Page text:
More than 150 years have passed since Helmholtz first described perception as a process of unconscious inference about the causes of sensations. His ideas have since inspired a wealth of literature investigating the mechanisms underlying these inferences. In recent years, much of this work has converged on the notion that the brain is a hierarchical generative model of its environment that predicts sensations and updates itself based on prediction errors. Here, we build a case for modeling tinnitus from this perspective, i.e. predictive coding. We emphasize two key claims: (1) acute tinnitus reflects an increase in sensory precision in related frequency channels and (2) chronic tinnitus reflects a change in the brain's default prediction. We further discuss specific neural biomarkers that would constitute evidence for or against these claims. Finally, we explore the implications of our model for clinical intervention strategies. We conclude that predictive coding offers the basis for a unifying theory of cognitive neuroscience, which we demonstrate with several examples linking tinnitus to other lines of brain research.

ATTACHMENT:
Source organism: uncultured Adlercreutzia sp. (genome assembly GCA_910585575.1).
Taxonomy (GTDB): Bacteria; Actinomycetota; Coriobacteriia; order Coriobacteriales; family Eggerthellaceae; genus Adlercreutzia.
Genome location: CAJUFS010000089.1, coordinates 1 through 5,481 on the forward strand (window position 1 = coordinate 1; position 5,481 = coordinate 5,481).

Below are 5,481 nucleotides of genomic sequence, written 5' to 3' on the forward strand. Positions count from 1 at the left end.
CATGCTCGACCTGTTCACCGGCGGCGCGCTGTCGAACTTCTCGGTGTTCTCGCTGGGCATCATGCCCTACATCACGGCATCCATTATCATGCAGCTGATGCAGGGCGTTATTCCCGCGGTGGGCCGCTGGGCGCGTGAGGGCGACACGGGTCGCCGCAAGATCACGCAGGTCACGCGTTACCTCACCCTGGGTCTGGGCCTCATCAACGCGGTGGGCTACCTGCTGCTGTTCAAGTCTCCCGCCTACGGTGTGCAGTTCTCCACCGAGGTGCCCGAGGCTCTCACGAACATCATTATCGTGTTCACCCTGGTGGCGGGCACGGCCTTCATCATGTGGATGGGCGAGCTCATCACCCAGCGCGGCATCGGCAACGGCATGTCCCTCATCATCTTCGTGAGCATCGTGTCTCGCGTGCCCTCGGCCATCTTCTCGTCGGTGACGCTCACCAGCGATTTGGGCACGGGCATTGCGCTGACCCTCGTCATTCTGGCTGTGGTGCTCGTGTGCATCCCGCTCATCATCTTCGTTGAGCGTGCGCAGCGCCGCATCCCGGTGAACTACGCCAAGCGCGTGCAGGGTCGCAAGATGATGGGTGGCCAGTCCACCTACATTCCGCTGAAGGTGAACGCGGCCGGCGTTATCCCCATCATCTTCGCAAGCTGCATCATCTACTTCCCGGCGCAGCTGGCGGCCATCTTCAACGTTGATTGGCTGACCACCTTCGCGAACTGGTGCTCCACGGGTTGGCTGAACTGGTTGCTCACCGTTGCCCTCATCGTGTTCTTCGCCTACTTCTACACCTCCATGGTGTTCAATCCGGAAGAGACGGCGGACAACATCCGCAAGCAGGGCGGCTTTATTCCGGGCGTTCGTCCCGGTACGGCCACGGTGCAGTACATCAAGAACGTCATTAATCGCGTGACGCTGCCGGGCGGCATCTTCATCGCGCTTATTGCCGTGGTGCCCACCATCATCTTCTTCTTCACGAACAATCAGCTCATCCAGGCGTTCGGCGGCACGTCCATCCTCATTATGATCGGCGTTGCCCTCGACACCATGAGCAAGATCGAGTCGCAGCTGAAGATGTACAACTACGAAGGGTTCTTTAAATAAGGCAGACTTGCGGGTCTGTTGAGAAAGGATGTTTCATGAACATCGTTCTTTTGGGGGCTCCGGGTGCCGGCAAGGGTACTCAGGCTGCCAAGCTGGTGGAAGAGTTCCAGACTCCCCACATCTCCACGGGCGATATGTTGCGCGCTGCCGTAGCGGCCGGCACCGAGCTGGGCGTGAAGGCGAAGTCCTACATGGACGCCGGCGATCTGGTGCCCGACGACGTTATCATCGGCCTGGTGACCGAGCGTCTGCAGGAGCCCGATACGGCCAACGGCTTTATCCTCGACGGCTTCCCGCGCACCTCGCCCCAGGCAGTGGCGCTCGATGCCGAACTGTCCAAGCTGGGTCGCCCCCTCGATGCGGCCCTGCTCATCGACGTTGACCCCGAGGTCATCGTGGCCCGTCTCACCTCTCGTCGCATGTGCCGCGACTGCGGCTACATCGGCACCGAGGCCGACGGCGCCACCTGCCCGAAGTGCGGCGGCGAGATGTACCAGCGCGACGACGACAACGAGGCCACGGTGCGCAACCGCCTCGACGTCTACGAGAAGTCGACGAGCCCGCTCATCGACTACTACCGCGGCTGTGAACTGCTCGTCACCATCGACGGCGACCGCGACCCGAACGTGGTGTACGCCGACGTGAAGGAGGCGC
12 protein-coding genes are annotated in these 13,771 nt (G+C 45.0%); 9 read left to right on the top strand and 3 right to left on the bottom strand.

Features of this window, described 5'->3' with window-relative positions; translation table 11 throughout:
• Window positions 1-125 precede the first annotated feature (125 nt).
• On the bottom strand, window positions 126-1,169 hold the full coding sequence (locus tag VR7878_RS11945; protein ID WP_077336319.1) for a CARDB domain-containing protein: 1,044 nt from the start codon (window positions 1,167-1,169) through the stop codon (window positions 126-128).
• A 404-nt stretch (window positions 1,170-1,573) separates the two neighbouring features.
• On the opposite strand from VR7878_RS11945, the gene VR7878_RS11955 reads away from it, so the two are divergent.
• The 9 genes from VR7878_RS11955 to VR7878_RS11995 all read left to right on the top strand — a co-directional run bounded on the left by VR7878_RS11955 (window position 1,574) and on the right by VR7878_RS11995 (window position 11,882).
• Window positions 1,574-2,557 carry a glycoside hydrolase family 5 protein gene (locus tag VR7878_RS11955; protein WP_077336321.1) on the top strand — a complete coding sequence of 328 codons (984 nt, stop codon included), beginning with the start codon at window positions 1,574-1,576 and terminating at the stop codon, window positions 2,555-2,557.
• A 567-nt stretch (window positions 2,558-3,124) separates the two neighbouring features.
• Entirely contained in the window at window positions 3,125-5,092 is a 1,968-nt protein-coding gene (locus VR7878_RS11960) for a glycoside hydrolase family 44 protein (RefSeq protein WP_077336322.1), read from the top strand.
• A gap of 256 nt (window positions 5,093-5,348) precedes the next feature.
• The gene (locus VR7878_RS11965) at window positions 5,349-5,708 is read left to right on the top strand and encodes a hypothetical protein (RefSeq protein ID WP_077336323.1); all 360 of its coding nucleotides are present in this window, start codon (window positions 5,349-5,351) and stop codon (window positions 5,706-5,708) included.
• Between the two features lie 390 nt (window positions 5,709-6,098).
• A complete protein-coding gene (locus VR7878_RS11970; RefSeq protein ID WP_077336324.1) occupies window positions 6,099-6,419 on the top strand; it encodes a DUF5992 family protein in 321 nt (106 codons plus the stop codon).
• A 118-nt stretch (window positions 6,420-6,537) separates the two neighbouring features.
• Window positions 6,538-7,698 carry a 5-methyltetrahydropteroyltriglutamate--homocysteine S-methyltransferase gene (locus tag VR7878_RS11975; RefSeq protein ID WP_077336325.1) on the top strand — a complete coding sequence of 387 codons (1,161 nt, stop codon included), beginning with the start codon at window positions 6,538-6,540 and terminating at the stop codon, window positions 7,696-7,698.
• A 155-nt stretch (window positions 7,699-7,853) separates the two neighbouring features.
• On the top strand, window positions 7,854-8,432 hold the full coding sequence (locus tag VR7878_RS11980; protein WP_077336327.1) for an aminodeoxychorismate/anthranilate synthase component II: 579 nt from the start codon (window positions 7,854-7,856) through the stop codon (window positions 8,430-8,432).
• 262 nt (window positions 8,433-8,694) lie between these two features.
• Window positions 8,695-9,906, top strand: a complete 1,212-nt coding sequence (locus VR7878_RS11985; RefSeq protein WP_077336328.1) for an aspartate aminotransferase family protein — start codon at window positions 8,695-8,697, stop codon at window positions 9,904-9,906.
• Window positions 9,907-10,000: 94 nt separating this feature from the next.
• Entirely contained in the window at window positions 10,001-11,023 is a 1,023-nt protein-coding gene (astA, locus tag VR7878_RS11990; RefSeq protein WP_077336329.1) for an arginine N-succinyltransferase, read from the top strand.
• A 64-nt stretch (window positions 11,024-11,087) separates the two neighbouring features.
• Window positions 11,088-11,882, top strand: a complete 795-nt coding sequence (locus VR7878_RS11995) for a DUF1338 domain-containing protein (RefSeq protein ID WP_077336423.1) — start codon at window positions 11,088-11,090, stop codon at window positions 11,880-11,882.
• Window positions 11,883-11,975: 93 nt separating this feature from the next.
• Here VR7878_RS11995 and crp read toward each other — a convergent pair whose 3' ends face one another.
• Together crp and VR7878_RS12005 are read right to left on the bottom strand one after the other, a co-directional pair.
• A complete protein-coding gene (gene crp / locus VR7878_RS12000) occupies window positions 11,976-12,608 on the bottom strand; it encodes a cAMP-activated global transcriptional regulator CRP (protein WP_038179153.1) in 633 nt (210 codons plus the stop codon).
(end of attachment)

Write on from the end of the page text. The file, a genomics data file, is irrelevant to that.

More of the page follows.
Keywords: Active inference; Bayes; Belief; Inference; Learning; Perception; Phantom perception; Prediction error; Predictive coding; Tinnitus; Unsupervised learning.
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